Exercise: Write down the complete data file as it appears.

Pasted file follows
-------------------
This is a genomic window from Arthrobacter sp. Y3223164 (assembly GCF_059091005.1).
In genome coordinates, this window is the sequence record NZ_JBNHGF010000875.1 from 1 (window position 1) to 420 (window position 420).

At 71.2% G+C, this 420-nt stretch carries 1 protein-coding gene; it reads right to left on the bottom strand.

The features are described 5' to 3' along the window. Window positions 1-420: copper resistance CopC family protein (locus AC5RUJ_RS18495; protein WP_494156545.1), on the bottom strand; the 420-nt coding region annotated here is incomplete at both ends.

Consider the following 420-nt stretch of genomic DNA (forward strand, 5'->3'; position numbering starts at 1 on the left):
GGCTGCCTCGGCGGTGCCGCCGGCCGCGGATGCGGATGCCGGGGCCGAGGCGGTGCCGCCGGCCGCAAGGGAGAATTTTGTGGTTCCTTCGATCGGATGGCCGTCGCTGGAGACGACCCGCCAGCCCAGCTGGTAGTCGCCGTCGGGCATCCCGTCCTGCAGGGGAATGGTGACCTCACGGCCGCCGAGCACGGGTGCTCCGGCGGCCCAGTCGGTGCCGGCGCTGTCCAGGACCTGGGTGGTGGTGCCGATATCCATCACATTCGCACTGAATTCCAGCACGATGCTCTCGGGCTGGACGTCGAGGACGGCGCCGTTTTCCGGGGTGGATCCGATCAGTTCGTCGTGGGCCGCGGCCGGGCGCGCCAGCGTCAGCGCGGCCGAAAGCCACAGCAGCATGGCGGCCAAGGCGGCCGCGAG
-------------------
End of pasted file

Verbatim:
This is a genomic window from Arthrobacter sp. Y3223164 (assembly GCF_059091005.1).
In genome coordinates, this window is the sequence record NZ_JBNHGF010000875.1 from 1 (window position 1) to 420 (window position 420).

At 71.2% G+C, this 420-nt stretch carries 1 protein-coding gene; it reads right to left on the bottom strand.

The features are described 5' to 3' along the window. Window positions 1-420: copper resistance CopC family protein (locus AC5RUJ_RS18495; protein WP_494156545.1), on the bottom strand; the 420-nt coding region annotated here is incomplete at both ends.

Consider the following 420-nt stretch of genomic DNA (forward strand, 5'->3'; position numbering starts at 1 on the left):
GGCTGCCTCGGCGGTGCCGCCGGCCGCGGATGCGGATGCCGGGGCCGAGGCGGTGCCGCCGGCCGCAAGGGAGAATTTTGTGGTTCCTTCGATCGGATGGCCGTCGCTGGAGACGACCCGCCAGCCCAGCTGGTAGTCGCCGTCGGGCATCCCGTCCTGCAGGGGAATGGTGACCTCACGGCCGCCGAGCACGGGTGCTCCGGCGGCCCAGTCGGTGCCGGCGCTGTCCAGGACCTGGGTGGTGGTGCCGATATCCATCACATTCGCACTGAATTCCAGCACGATGCTCTCGGGCTGGACGTCGAGGACGGCGCCGTTTTCCGGGGTGGATCCGATCAGTTCGTCGTGGGCCGCGGCCGGGCGCGCCAGCGTCAGCGCGGCCGAAAGCCACAGCAGCATGGCGGCCAAGGCGGCCGCGAG